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Wodehouse called 'scum' in new play on links with Nazis
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The Daily Telegraph 6 July 2000

Wodehouse called 'scum' in new play on links with Nazis

Catherine Milner

A NEW play that describes PG Wodehouse as "scum" for collaborating with the Nazis during the war has incensed members of the Wodehouse Society, who say it is an unfair slur on one of Britain's best-loved literary heroes.

Beyond a Joke, which is being performed at the Yvonne Arnaud Theatre in Guildford at the end of this month, is based on files released by MI5 last year which revealed that PG Wodehouse was almost prosecuted for treason by the British Government at the end of the Second World War.

It focuses on radio broadcasts Wodehouse made in 1941 that made light of the Nazi regime and appeared to describe German soldiers in friendly tones. Wodehouse had been living in Le Touquet in Northern France when the Germans captured the town and took him to an internment camp as a prisoner of war.

Realising that they could make use of him, the Germans released him soon after with the proviso that he made some light-hearted broadcasts to the Americans - who at that time were not involved in the war - stating that he had not suffered under the Nazi regime.

Although Wodehouse said at the time that he agreed to this plan in order to reassure droves of American fans who had written to him about their concern over his well-being, tapes of the broadcasts were then sent by Goebbels' Propaganda Ministry to the BBC to be released to a UK audience.

They were never broadcast in Britain but the very existence of Wodehouse's recordings - and the fact that he was paid, albeit only £20, for making them - caused a furore in the British press and accusations that the writer was a traitor and Nazi sympathiser.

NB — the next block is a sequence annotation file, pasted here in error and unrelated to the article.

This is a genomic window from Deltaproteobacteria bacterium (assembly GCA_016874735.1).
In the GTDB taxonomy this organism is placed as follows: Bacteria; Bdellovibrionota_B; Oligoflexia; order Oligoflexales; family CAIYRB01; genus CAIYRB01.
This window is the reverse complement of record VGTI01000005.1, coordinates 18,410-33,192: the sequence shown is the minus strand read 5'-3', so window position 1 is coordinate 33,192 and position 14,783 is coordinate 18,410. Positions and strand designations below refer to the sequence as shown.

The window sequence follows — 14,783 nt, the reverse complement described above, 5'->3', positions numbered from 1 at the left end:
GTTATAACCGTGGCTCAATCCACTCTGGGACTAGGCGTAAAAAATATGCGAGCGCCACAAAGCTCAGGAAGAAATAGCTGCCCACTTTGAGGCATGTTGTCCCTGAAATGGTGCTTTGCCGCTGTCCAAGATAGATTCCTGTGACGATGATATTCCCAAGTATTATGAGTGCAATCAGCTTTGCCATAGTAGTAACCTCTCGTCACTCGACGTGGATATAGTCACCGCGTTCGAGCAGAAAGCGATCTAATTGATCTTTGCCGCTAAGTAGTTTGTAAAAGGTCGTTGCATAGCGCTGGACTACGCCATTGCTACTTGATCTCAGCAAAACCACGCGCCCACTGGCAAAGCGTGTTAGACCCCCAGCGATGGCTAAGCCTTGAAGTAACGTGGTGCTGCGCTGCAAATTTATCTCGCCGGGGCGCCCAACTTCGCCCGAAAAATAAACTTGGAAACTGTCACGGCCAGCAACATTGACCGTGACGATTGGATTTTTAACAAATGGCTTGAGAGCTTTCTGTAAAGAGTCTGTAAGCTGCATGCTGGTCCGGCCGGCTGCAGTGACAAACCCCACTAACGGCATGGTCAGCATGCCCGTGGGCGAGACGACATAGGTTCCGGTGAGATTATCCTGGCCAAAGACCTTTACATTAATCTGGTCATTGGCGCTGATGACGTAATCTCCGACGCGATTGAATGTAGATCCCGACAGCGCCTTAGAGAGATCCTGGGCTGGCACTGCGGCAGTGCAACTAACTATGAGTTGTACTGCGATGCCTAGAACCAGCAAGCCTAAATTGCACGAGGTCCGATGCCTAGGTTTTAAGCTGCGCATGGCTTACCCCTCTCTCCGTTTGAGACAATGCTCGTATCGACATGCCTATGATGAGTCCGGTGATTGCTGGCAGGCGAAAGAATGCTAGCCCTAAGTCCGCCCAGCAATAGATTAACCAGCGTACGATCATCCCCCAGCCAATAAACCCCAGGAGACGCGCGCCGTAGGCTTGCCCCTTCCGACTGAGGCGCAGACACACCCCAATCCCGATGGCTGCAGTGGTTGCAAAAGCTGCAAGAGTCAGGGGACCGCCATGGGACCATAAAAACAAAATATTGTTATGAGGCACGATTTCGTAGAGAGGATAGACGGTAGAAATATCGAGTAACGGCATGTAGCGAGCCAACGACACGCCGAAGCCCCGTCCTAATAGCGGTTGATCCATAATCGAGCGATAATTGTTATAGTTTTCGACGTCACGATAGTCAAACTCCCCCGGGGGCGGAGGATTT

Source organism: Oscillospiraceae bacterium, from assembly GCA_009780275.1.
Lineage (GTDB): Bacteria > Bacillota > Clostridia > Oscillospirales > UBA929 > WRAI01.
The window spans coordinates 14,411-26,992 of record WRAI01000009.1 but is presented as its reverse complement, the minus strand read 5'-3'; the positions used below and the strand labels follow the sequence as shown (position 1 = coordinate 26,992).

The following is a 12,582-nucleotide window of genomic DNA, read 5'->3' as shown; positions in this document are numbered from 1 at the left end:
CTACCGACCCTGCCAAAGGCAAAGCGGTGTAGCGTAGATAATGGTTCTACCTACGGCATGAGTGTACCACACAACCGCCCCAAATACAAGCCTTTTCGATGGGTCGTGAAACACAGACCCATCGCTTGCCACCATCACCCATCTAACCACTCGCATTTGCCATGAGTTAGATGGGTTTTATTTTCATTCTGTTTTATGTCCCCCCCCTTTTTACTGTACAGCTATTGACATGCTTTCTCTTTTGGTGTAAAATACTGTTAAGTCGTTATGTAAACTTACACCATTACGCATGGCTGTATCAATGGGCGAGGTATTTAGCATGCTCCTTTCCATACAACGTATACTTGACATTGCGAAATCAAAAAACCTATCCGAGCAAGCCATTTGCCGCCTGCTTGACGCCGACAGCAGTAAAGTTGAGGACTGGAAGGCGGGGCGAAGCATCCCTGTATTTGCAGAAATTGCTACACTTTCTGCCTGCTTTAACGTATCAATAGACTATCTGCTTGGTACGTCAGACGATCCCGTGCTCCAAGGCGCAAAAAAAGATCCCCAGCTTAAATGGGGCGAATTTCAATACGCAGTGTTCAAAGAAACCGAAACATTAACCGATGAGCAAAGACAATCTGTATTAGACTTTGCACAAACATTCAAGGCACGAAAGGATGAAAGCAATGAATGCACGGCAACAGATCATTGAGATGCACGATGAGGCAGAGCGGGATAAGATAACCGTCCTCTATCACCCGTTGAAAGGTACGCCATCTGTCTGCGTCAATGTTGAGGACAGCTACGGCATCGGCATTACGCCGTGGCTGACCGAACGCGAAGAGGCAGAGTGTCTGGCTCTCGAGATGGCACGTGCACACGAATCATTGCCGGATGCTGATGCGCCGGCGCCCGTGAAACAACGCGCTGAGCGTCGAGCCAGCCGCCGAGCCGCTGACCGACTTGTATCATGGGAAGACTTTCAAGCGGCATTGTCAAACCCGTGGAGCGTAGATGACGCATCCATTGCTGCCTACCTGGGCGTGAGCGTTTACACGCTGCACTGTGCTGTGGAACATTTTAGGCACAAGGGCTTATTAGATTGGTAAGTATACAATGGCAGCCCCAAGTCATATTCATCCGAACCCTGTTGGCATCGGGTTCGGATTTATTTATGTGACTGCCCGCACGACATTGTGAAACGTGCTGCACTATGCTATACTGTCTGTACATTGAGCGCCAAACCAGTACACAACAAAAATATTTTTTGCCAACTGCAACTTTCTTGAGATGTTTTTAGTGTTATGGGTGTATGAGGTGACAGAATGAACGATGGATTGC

Wodehouse, his formidable wife Ethel (played by Angela Thorne in the play), and their Pekinese dog Wonder caused further irritation by moving from Le Touquet to live luxuriously in the Hotel Bristol in Paris, enjoying cocktails and eclairs, oblivious to the privations of war elsewhere.

The play, which was written by Roger Milner, is set in 1944 at the start of the Government's investigation into Wodehouse's relationship with the Nazis. Malcolm Muggeridge, who was then a major in the British Intelligence Corps, and Major Cussen from MI5 were both sent to Paris to cross-examine Wodehouse and concluded that he was naive but not a traitor.

Duff Cooper, then British Ambassador to Paris, took a less indulgent view and it is the passages of the play recounting the conversation between Cooper, played by Michael Cochrane, and Wodehouse (Anton Rodgers) that are likely to perturb the writer's fans the most.

At one stage Cooper shouts to Wodehouse: "The fact is Wodehouse that you lived quite happily in Le Touquet with the Germans. You didn't hear the cries of the men at Dunkirk a mile or two away - the dive bombers . . . No, you wanted to save your own skin . . ." In the play, Cooper goes on to call Wodehouse "scum" and suggests that the Government should "get rid" of him.

Michael Whitehall, who is producing the play, which opens on August 30 before moving on to the West End, said he did not think Beyond a Joke would discredit the creator of the irredeemably dim Bertie Wooster and Jeeves, his effortlessly superior butler. He said: "This is just about a very interesting part of PG Wodehouse's life. A lot of people who know his books wouldn't be aware of this darker side to his past.

"He may have been an innocent but the fact is that there were still people dying around the time he gave the broadcasts. The Battle of Arnhem was going on and thousands of people were being killed and he was living in this fantasy world. I think he was very naive but I don't think that degree of naivety can be entirely blameless."

Tony Ring, the editor of Wooster Sauce, the quarterly magazine published by the PG Wodehouse Society, was angered by the prospect of the play. He said: "If it is handled maturely it will be acceptable. But if artistic licence distorts the provable facts there will be a great deal of disquiet." Whitehall said: "This play has been researched in great depth - it isn't a hatchet job."

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